Shell Shock is a timely and valuable history of one of the three remaining oil giants. The authors start with the company’s recent Enron-like crisis where bosses knowingly overstated reserves – and therefore the company value – for four years. Shell wanted to continue with this policy and provide the public with ‘an external story line and investor relations script’. But this book lifts the lid on the story and many other episodes in the company’s unprincipled history.
The first part covers Shell’s early history which will be familiar to those who have read Anthony Sampson’s The Seven Sisters. The second reveals the power battles and marriages of convenience between oil companies and national governments; Shell’s aggressive marketing of persistent pesticides; its lobbying against the Kyoto Protocol; and its disgraceful record in Nigeria.
There’s little if any original research here, with the authors relying instead on newspaper reports and other published sources as well as access to a handful of insiders. But the book neatly brings everything together with an easy-going writing style.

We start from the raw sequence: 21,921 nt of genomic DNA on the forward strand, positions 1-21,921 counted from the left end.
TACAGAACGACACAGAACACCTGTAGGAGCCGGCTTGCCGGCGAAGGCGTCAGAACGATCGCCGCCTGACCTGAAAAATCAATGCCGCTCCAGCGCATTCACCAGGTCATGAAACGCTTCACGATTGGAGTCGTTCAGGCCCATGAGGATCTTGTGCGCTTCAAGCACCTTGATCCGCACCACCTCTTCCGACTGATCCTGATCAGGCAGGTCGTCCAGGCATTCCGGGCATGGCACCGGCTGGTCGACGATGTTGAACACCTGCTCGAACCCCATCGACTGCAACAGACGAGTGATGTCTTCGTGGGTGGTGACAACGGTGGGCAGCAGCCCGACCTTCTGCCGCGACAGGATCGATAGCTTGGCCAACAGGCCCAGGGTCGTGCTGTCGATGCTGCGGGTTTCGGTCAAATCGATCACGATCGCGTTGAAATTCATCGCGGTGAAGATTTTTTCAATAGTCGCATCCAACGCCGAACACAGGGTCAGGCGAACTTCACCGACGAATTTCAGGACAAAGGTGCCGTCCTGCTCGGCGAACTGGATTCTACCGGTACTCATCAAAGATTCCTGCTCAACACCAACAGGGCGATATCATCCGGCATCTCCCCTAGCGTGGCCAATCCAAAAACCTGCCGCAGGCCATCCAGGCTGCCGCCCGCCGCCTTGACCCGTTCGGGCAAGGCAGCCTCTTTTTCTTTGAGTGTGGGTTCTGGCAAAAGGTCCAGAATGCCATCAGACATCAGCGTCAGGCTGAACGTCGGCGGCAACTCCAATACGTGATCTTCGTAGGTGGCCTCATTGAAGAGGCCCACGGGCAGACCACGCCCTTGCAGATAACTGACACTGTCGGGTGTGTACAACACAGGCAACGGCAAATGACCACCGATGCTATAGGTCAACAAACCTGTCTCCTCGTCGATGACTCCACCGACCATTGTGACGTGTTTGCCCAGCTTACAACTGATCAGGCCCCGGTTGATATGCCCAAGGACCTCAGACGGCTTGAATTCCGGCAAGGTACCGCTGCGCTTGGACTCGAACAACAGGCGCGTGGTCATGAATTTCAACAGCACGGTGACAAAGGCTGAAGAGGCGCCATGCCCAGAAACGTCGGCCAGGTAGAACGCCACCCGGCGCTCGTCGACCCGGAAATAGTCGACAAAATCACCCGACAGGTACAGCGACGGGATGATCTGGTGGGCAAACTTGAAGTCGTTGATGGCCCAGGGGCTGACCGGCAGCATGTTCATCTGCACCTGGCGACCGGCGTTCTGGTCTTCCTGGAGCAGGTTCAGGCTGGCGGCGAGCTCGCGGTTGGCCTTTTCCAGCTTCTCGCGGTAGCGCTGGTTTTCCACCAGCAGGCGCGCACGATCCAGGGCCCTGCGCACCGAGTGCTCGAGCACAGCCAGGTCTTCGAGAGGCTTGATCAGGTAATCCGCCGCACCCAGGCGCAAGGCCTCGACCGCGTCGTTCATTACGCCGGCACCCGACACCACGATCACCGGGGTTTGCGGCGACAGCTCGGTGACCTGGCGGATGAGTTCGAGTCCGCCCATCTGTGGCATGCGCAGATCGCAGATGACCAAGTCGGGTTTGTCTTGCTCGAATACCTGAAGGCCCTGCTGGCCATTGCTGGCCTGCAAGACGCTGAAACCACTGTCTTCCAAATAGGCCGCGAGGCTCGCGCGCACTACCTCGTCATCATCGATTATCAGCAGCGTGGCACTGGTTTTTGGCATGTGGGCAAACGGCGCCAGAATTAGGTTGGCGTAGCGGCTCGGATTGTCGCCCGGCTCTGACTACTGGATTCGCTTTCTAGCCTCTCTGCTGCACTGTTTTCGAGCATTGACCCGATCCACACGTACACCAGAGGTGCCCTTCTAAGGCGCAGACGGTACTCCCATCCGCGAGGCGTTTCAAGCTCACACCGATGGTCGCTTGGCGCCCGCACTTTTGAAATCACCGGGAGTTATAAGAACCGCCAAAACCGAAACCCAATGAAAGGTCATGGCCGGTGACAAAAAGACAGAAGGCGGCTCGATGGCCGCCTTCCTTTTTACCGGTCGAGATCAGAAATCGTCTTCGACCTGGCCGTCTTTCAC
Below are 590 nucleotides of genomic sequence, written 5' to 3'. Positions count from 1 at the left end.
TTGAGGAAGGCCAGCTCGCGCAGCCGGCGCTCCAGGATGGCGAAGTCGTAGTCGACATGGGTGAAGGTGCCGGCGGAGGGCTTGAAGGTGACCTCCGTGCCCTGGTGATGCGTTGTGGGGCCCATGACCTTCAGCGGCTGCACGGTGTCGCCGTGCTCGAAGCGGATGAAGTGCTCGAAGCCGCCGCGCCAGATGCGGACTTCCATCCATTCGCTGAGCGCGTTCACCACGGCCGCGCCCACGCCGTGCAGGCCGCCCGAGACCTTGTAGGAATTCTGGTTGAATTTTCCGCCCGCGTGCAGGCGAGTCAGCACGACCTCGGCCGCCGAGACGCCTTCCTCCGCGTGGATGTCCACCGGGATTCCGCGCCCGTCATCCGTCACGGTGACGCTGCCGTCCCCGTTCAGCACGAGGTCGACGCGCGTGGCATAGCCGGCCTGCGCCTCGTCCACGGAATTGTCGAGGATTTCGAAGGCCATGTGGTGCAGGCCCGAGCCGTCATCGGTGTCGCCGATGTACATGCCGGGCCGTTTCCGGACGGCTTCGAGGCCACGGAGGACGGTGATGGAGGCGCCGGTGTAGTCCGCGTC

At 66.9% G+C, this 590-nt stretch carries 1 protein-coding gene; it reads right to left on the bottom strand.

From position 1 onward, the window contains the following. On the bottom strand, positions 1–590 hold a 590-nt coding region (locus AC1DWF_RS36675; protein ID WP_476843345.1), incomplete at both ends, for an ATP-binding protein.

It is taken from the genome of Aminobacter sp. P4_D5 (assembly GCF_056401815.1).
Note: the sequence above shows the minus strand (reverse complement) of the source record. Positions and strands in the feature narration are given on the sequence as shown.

In Nigeria it was financial incentives that led to the overstatement of reserves. In Oman the failure of the company’s Enhanced Oil Recovery scheme puts them among the first to feel the impact of Peak Oil – the proposition that the most easily accessible oil has now been extracted and, from here on in, oil extraction is subject to the law of diminishing returns.
There are many good reasons for getting out of the oil business as soon as possible. Shell Shock piles on a stack more.
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